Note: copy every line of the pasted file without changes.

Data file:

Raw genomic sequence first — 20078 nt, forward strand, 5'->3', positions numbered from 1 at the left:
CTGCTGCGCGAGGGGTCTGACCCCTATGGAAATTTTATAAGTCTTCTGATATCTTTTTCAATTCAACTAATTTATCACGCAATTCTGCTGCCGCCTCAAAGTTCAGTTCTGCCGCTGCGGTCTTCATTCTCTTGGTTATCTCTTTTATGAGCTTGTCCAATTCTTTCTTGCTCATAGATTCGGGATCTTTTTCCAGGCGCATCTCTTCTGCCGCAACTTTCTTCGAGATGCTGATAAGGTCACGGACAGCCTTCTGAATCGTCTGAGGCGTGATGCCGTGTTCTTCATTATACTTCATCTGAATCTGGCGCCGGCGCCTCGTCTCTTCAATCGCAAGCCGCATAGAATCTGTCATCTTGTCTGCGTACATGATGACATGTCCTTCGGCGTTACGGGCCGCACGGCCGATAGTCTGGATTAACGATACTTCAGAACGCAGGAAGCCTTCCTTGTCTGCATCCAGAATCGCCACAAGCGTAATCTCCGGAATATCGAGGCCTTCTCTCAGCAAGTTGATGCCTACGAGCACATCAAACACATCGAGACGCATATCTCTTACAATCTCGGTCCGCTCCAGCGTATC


Raw genomic sequence first — 20078 nt, forward strand, 5'->3', positions numbered from 1 at the left:
CTGCTGCGCGAGGGGTCTGACCCCTATGGAAATTTTATAAGTCTTCTGATATCTTTTTCAATTCAACTAATTTATCACGCAATTCTGCTGCCGCCTCAAAGTTCAGTTCTGCCGCTGCGGTCTTCATTCTCTTGGTTATCTCTTTTATGAGCTTGTCCAATTCTTTCTTGCTCATAGATTCGGGATCTTTTTCCAGGCGCATCTCTTCTGCCGCAACTTTCTTCGAGATGCTGATAAGGTCACGGACAGCCTTCTGAATCGTCTGAGGCGTGATGCCGTGTTCTTCATTATACTTCATCTGAATCTGGCGCCGGCGCCTCGTCTCTTCAATCGCAAGCCGCATAGAATCTGTCATCTTGTCTGCGTACATGATGACATGTCCTTCGGCGTTACGGGCCGCACGGCCGATAGTCTGGATTAACGATACTTCAGAACGCAGGAAGCCTTCCTTGTCTGCATCCAGAATCGCCACAAGCGTAATCTCCGGAATATCGAGGCCTTCTCTCAGCAAGTTGATGCCTACGAGCACATCAAACACATCGAGACGCATATCTCTTACAATCTCGGTCCGCTCCAGCGTATC